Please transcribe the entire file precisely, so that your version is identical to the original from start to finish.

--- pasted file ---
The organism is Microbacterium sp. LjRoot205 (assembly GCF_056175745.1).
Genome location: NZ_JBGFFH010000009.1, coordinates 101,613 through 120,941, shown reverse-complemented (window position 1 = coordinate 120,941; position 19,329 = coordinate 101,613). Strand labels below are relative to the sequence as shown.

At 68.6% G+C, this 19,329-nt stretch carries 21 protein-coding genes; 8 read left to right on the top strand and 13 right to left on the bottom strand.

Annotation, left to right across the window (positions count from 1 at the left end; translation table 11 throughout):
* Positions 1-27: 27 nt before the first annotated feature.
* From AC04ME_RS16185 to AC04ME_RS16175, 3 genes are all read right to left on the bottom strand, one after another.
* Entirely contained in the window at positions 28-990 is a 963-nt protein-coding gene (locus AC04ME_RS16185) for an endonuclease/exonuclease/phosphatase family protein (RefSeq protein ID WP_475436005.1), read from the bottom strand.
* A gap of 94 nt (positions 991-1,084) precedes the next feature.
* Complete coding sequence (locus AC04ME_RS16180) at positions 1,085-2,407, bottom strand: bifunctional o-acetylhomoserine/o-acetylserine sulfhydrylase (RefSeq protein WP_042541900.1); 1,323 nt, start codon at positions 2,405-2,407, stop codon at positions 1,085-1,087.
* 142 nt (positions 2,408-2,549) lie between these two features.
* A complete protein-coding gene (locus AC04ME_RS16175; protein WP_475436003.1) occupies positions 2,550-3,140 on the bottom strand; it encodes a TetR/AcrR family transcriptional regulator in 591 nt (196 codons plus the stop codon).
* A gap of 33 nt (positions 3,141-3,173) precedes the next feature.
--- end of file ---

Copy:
The organism is Microbacterium sp. LjRoot205 (assembly GCF_056175745.1).
Genome location: NZ_JBGFFH010000009.1, coordinates 101,613 through 120,941, shown reverse-complemented (window position 1 = coordinate 120,941; position 19,329 = coordinate 101,613). Strand labels below are relative to the sequence as shown.

At 68.6% G+C, this 19,329-nt stretch carries 21 protein-coding genes; 8 read left to right on the top strand and 13 right to left on the bottom strand.

Annotation, left to right across the window (positions count from 1 at the left end; translation table 11 throughout):
* Positions 1-27: 27 nt before the first annotated feature.
* From AC04ME_RS16185 to AC04ME_RS16175, 3 genes are all read right to left on the bottom strand, one after another.
* Entirely contained in the window at positions 28-990 is a 963-nt protein-coding gene (locus AC04ME_RS16185) for an endonuclease/exonuclease/phosphatase family protein (RefSeq protein ID WP_475436005.1), read from the bottom strand.
* A gap of 94 nt (positions 991-1,084) precedes the next feature.
* Complete coding sequence (locus AC04ME_RS16180) at positions 1,085-2,407, bottom strand: bifunctional o-acetylhomoserine/o-acetylserine sulfhydrylase (RefSeq protein WP_042541900.1); 1,323 nt, start codon at positions 2,405-2,407, stop codon at positions 1,085-1,087.
* 142 nt (positions 2,408-2,549) lie between these two features.
* A complete protein-coding gene (locus AC04ME_RS16175; protein WP_475436003.1) occupies positions 2,550-3,140 on the bottom strand; it encodes a TetR/AcrR family transcriptional regulator in 591 nt (196 codons plus the stop codon).
* A gap of 33 nt (positions 3,141-3,173) precedes the next feature.